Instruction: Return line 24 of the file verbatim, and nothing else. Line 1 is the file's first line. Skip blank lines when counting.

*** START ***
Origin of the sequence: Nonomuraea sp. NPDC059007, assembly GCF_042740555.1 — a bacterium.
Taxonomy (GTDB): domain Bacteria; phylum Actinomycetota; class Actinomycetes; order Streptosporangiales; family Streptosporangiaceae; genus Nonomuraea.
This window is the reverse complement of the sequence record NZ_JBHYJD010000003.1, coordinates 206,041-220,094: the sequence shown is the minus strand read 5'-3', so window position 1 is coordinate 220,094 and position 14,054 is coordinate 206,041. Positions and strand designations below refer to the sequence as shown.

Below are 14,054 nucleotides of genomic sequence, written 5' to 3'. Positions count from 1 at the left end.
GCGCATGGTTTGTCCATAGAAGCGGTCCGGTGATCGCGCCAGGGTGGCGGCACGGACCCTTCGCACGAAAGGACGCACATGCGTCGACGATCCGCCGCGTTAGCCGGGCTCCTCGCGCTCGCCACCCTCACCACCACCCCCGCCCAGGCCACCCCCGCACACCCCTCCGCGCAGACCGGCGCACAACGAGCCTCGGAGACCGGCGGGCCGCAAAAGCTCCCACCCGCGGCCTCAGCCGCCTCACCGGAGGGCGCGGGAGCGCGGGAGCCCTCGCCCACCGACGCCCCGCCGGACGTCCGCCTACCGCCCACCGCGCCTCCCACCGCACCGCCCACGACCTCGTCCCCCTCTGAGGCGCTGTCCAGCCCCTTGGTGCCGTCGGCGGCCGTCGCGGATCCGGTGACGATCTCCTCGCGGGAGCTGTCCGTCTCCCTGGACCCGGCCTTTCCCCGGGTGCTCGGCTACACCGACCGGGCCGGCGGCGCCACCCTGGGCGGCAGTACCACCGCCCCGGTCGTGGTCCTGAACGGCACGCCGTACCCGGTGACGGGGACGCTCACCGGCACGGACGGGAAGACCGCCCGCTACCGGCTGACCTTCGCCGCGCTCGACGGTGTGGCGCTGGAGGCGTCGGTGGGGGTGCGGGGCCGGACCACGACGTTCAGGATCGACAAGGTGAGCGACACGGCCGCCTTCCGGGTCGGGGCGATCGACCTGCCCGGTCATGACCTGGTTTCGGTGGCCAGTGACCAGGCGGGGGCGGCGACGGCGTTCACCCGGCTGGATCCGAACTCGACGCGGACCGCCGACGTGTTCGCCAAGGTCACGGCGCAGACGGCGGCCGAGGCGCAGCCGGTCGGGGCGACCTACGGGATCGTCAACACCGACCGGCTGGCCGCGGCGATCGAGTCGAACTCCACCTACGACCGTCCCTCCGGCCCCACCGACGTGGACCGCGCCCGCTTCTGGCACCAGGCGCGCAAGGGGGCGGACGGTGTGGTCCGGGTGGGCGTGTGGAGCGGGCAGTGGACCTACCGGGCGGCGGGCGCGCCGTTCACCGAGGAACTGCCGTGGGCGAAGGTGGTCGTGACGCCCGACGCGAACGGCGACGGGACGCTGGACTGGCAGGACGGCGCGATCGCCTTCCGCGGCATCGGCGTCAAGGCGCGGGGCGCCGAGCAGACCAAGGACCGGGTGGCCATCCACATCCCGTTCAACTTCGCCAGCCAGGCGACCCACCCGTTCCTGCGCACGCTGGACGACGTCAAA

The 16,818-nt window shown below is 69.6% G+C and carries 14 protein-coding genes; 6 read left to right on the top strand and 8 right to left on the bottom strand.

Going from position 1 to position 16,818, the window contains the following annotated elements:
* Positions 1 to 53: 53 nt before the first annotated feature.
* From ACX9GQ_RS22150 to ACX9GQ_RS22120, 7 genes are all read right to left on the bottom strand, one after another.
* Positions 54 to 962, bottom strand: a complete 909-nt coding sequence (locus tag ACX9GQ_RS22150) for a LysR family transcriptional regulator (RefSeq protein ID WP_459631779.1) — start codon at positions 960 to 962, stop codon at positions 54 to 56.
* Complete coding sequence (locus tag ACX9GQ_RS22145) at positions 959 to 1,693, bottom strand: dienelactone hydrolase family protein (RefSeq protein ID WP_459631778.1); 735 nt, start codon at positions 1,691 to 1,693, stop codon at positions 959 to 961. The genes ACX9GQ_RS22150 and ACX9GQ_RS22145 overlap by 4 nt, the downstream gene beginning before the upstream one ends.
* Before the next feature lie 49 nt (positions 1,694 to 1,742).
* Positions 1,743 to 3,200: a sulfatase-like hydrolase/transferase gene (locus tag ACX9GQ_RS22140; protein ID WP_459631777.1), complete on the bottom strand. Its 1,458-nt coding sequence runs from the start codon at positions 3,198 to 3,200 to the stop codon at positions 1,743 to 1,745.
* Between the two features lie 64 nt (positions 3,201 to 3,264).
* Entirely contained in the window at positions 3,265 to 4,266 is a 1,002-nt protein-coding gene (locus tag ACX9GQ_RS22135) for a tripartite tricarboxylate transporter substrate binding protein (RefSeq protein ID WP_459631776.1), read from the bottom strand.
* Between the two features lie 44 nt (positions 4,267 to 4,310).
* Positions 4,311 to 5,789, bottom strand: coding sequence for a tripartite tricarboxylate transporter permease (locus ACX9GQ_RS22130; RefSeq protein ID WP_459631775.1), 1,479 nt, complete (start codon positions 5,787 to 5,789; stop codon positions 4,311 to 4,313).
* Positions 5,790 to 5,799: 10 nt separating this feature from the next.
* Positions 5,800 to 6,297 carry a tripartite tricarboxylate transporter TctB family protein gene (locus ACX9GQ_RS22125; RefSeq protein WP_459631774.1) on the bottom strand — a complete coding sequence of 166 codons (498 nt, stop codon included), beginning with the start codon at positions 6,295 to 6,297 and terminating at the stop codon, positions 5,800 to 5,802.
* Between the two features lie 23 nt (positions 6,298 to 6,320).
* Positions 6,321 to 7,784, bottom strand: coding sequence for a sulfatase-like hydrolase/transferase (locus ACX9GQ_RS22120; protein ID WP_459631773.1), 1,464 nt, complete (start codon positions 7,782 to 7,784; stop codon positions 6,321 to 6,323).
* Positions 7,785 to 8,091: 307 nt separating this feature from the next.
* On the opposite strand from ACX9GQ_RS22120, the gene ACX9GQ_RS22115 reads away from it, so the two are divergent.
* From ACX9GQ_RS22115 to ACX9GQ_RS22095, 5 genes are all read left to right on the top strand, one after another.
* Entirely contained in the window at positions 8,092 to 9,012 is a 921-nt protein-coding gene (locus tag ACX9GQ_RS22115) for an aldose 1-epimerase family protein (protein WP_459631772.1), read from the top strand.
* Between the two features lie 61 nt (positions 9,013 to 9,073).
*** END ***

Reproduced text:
* From ACX9GQ_RS22115 to ACX9GQ_RS22095, 5 genes are all read left to right on the top strand, one after another.